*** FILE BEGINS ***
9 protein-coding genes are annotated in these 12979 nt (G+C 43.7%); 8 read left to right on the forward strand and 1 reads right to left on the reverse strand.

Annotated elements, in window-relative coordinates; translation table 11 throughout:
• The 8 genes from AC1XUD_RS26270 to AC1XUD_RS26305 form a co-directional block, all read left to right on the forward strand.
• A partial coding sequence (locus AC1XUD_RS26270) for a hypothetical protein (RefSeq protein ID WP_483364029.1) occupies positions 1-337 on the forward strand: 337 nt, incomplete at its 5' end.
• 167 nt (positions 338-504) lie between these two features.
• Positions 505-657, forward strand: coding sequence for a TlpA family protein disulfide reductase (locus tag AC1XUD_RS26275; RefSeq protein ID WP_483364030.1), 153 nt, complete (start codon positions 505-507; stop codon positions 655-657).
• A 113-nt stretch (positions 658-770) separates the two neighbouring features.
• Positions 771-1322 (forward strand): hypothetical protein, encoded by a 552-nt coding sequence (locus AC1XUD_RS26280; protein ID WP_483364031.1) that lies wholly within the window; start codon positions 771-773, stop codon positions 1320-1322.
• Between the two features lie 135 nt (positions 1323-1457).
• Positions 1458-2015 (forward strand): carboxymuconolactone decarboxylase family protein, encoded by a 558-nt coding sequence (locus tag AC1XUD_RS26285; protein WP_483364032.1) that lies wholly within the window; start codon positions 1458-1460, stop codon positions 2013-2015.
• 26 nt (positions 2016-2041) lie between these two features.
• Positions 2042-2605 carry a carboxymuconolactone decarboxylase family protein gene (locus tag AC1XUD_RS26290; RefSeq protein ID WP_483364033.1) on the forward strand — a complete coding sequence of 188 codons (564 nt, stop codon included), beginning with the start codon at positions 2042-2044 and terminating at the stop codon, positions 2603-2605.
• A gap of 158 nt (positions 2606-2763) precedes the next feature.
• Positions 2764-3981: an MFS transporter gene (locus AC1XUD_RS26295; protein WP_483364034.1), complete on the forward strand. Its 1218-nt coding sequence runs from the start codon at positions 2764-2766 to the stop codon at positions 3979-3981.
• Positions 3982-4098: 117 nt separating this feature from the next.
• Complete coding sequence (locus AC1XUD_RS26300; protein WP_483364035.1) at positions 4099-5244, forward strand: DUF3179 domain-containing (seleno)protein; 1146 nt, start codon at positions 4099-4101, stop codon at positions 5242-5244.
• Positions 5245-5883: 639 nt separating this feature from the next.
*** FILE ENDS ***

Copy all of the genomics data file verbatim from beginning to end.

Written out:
9 protein-coding genes are annotated in these 12979 nt (G+C 43.7%); 8 read left to right on the forward strand and 1 reads right to left on the reverse strand.

Annotated elements, in window-relative coordinates; translation table 11 throughout:
• The 8 genes from AC1XUD_RS26270 to AC1XUD_RS26305 form a co-directional block, all read left to right on the forward strand.
• A partial coding sequence (locus AC1XUD_RS26270) for a hypothetical protein (RefSeq protein ID WP_483364029.1) occupies positions 1-337 on the forward strand: 337 nt, incomplete at its 5' end.
• 167 nt (positions 338-504) lie between these two features.
• Positions 505-657, forward strand: coding sequence for a TlpA family protein disulfide reductase (locus tag AC1XUD_RS26275; RefSeq protein ID WP_483364030.1), 153 nt, complete (start codon positions 505-507; stop codon positions 655-657).
• A 113-nt stretch (positions 658-770) separates the two neighbouring features.
• Positions 771-1322 (forward strand): hypothetical protein, encoded by a 552-nt coding sequence (locus AC1XUD_RS26280; protein ID WP_483364031.1) that lies wholly within the window; start codon positions 771-773, stop codon positions 1320-1322.
• Between the two features lie 135 nt (positions 1323-1457).
• Positions 1458-2015 (forward strand): carboxymuconolactone decarboxylase family protein, encoded by a 558-nt coding sequence (locus tag AC1XUD_RS26285; protein WP_483364032.1) that lies wholly within the window; start codon positions 1458-1460, stop codon positions 2013-2015.
• 26 nt (positions 2016-2041) lie between these two features.
• Positions 2042-2605 carry a carboxymuconolactone decarboxylase family protein gene (locus tag AC1XUD_RS26290; RefSeq protein ID WP_483364033.1) on the forward strand — a complete coding sequence of 188 codons (564 nt, stop codon included), beginning with the start codon at positions 2042-2044 and terminating at the stop codon, positions 2603-2605.
• A gap of 158 nt (positions 2606-2763) precedes the next feature.
• Positions 2764-3981: an MFS transporter gene (locus AC1XUD_RS26295; protein WP_483364034.1), complete on the forward strand. Its 1218-nt coding sequence runs from the start codon at positions 2764-2766 to the stop codon at positions 3979-3981.
• Positions 3982-4098: 117 nt separating this feature from the next.
• Complete coding sequence (locus AC1XUD_RS26300; protein WP_483364035.1) at positions 4099-5244, forward strand: DUF3179 domain-containing (seleno)protein; 1146 nt, start codon at positions 4099-4101, stop codon at positions 5242-5244.
• Positions 5245-5883: 639 nt separating this feature from the next.